"Virtually all — except for Radio Shack — have installed checkout terminals with the card slots for these chip cards, but most of them did not work. They had not turned on the system yet," Dworsky told NBC News.
Only 10 chains in the ConsumerWorld survey have enabled the chip card function chainwide: Best Buy, Home Depot, Lowe's, Macy's, Old Navy, Rite Aid, Sam's Club, Target, Walgreens and Walmart.
Big-name national and regional retailers that cannot accept chip cards at some or all of their stores include: Bed Bath & Beyond, CVS, Costco, Foot Locker, Kmart, Kohl's, Kroger, Marshalls, Michaels, PetSmart, Safeway, Sears, Sports Authority, Staples, Stop & Shop, T.J. Maxx, Toys R Us and Whole Foods.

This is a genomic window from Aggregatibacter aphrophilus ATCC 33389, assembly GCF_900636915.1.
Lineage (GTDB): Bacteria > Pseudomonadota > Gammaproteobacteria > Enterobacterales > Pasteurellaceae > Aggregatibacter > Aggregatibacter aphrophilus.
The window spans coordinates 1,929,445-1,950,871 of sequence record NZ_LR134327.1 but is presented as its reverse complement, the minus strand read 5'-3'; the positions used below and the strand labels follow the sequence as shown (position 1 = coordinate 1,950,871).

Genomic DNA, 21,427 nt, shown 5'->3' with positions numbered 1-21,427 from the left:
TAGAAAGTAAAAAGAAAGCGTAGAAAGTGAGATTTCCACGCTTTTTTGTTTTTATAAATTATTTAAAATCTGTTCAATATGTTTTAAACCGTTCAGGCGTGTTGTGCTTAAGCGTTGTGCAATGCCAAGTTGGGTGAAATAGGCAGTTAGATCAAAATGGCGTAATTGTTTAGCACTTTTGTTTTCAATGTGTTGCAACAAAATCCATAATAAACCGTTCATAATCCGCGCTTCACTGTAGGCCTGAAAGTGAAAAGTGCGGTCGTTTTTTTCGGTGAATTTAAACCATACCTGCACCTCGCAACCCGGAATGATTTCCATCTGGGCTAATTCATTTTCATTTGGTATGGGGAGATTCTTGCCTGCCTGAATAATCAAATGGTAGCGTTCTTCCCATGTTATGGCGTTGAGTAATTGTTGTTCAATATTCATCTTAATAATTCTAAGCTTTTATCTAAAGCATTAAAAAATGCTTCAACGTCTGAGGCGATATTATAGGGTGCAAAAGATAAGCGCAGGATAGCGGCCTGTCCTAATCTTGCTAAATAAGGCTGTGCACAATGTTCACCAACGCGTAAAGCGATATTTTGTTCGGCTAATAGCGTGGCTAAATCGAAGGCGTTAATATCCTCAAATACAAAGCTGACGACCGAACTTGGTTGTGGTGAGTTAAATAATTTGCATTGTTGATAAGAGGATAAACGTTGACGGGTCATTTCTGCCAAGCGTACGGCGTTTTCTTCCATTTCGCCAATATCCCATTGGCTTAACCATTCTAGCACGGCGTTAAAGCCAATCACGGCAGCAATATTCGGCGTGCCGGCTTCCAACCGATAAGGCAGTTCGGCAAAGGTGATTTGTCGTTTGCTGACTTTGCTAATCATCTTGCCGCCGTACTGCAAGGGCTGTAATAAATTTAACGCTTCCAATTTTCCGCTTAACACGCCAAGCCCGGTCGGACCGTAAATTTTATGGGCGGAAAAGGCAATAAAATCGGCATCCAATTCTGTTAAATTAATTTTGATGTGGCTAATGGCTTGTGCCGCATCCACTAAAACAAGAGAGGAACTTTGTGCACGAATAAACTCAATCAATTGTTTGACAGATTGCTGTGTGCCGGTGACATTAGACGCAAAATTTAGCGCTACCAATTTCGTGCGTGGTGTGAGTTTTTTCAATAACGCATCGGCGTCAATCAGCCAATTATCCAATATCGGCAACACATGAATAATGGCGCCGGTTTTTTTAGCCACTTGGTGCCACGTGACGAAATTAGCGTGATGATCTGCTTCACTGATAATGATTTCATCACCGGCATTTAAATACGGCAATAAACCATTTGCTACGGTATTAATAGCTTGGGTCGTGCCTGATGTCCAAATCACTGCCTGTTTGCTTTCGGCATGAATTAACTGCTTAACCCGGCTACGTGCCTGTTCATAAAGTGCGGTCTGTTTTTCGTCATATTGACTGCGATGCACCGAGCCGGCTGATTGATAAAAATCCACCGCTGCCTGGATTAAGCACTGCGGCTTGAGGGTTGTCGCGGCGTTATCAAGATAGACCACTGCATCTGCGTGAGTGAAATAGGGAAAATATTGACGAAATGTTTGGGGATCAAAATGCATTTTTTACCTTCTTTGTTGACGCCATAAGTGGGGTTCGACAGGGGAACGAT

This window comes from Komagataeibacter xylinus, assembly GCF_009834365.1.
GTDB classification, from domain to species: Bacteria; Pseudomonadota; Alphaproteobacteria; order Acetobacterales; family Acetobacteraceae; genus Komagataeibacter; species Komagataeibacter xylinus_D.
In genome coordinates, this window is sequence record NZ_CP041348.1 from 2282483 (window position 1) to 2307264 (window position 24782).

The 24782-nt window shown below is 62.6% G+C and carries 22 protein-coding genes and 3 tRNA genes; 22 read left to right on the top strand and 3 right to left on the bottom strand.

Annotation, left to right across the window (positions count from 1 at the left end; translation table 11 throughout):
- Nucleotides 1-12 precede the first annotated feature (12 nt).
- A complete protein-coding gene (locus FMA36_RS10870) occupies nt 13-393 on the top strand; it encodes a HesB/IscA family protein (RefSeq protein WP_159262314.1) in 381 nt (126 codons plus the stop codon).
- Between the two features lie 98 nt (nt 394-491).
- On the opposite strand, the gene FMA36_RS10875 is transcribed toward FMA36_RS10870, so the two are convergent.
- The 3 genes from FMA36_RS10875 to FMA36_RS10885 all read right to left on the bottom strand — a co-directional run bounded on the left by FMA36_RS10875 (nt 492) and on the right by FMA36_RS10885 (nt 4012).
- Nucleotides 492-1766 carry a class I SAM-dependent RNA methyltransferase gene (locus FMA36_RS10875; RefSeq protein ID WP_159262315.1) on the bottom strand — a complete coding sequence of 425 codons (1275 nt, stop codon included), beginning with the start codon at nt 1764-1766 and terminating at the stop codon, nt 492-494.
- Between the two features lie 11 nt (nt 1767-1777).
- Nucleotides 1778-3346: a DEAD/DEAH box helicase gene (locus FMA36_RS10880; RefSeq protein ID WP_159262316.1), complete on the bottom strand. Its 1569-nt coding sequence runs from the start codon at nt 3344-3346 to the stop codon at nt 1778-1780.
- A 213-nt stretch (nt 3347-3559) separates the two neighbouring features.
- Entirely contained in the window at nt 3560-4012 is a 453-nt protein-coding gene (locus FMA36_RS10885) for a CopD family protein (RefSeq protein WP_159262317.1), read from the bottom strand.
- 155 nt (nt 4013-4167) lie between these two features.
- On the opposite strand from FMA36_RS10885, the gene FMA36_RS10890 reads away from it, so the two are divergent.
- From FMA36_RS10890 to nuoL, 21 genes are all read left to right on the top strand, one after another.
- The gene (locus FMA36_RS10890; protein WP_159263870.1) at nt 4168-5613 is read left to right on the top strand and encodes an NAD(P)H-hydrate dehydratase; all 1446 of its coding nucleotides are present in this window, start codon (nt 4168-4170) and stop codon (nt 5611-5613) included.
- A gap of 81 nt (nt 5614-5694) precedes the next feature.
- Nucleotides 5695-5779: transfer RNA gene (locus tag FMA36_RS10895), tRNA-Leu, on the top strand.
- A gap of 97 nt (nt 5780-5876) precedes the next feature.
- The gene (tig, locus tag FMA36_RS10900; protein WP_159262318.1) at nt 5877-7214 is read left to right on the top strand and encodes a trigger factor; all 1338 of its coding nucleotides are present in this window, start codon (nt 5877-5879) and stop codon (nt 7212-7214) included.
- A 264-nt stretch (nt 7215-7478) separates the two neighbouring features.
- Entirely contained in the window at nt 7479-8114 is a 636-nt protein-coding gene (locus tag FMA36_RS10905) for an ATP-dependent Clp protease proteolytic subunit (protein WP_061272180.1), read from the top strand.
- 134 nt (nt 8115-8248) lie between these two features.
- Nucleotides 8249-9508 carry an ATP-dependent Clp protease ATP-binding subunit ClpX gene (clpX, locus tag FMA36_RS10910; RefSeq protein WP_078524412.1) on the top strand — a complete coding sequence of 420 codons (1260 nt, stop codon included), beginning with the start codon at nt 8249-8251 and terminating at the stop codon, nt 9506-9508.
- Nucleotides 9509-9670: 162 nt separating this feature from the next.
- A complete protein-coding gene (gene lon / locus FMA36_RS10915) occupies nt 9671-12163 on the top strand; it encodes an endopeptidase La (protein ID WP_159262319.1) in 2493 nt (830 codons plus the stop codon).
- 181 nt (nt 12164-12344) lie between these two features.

"It seems crazy that all of this money is being spent to send out replacement cards and to install all the new payment terminals at these big-name stores, but nothing has really changed - the security is no better," Dworsky commented. "Plus, it's really frustrating and confusing for shoppers who see the new terminals and don't know whether to swipe or dip their credit card."
EMV cards were developed to make credit card transactions more secure. The smart chip cards have two important advantages over traditional magnetic-strip cards. First, it's harder for fraudsters to make a fake physical card. Secondly, even if the bad guys get a hold of the transactional code, it's worthless because it works only one time.
NBC News contacted many of these retailers to find out why they had not yet made the switch.